Congress Passes Permanent Ban On Internet Access Taxes

Congress has voted to make permanent a federal law that prevents states or localities from taxing Internet access.

The US Senate accepted the measure as part of a larger trade bill, which passed today on a 75-20 vote.

Since the House has already passed a similar measure, the bill now heads to President Barack Obama for his signature.

There’s long been general agreement in Congress that taxing access to the Internet is a bad idea and shouldn’t be allowed.

But permanent consideration of the tax ban was held up by some lawmakers, including Sen.

Dick Durbin (D-Ill.), who wanted it to be passed together with the Marketplace Fairness Act, or MFA.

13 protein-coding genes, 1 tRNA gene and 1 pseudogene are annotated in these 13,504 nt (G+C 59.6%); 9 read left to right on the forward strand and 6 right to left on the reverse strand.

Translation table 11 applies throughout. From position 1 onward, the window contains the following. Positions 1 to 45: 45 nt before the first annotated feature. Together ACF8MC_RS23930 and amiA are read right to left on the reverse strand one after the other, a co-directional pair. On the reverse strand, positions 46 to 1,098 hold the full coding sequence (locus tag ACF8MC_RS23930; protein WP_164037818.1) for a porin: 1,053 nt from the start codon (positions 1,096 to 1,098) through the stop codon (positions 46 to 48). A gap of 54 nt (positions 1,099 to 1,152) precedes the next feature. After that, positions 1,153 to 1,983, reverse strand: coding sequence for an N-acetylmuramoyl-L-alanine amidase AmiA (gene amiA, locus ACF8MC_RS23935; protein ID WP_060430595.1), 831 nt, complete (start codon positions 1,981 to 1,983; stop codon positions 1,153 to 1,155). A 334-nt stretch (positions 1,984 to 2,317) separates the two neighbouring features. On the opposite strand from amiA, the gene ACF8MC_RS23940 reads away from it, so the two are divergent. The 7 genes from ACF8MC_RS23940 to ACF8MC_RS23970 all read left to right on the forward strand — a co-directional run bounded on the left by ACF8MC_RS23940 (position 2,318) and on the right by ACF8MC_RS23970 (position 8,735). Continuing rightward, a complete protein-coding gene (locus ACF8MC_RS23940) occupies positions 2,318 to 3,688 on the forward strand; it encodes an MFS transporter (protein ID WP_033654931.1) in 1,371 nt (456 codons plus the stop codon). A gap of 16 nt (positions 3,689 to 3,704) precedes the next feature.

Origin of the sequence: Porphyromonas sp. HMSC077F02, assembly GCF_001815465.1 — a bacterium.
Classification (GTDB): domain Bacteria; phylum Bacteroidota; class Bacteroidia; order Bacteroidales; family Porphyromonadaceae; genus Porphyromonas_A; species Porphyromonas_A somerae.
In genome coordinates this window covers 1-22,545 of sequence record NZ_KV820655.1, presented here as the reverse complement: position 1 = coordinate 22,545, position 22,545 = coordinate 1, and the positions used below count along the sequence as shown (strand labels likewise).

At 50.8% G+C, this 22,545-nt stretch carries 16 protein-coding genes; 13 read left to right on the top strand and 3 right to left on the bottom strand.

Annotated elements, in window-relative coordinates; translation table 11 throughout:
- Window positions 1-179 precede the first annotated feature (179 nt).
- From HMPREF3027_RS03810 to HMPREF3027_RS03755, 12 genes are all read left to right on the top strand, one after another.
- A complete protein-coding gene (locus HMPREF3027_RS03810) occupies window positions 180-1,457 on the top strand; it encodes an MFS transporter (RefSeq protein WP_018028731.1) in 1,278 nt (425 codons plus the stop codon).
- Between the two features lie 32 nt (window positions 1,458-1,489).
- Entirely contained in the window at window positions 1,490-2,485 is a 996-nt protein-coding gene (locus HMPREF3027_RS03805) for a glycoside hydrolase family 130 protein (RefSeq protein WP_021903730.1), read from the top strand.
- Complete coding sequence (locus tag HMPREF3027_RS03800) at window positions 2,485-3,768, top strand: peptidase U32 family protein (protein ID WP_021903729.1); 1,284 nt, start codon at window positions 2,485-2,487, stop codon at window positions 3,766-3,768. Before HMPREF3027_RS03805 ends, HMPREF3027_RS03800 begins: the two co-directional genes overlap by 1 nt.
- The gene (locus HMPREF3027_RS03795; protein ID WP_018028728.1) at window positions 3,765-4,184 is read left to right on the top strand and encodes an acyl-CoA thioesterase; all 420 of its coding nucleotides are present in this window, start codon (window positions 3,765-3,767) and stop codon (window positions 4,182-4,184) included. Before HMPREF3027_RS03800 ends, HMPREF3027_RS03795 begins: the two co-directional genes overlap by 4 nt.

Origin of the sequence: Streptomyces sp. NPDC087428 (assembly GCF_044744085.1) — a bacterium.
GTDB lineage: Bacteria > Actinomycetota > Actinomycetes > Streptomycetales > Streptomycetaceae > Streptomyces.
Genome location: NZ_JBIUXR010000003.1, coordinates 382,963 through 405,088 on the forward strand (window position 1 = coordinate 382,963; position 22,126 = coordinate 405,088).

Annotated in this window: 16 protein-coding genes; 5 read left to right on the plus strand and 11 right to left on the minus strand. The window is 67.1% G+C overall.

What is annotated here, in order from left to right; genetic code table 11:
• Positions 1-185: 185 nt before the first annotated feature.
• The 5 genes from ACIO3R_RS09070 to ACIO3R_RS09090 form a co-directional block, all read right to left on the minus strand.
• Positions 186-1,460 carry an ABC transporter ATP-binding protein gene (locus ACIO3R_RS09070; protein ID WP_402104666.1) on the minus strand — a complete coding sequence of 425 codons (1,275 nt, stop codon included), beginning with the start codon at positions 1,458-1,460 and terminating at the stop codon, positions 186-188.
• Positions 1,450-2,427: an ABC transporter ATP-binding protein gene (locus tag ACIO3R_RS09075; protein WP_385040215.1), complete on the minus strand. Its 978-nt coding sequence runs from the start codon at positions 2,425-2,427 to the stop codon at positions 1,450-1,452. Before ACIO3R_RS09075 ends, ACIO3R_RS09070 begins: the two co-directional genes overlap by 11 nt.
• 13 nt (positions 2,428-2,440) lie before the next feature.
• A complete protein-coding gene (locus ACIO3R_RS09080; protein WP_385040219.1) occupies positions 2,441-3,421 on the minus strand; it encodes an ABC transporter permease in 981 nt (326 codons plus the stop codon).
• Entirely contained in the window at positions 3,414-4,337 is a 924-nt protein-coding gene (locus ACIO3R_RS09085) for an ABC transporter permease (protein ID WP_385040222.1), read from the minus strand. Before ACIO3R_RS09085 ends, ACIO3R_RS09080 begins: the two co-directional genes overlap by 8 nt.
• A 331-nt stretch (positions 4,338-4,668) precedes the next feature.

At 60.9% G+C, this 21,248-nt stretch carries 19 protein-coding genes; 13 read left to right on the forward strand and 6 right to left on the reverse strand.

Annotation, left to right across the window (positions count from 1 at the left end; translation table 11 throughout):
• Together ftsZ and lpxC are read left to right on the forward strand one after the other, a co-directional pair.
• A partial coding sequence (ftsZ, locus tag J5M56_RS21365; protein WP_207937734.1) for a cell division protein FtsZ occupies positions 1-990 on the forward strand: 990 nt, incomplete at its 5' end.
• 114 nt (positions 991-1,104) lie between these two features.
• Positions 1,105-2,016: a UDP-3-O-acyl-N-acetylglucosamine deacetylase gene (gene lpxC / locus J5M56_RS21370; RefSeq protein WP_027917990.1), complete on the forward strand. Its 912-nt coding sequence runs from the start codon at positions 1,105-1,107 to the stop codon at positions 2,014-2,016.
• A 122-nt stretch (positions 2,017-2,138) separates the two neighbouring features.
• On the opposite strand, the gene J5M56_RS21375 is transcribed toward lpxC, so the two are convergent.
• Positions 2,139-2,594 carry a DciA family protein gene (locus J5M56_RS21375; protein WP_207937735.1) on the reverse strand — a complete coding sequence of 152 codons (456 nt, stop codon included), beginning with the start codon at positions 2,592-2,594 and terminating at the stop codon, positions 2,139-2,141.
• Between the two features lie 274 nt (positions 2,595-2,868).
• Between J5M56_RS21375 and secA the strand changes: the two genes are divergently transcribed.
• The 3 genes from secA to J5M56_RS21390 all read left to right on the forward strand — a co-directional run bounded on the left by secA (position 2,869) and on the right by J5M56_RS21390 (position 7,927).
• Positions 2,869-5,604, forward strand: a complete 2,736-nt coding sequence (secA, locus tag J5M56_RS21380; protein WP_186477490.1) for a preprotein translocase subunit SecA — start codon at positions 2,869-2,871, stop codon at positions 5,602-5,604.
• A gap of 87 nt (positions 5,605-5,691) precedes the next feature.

The MFA mandates that Americans must pay sales tax on all online purchases.

It, too, has garnered majorities on both sides of the aisle, and a version was passed by the Senate in 2013 yet, it still hasn’t become law.

Durbin reportedly dropped his opposition to the access tax once Majority Leader Mitch McConnell (R-Ky.) promised a vote on a new MFA later this year.

New law would force seven states to phase out existing tax schemes by 2020.


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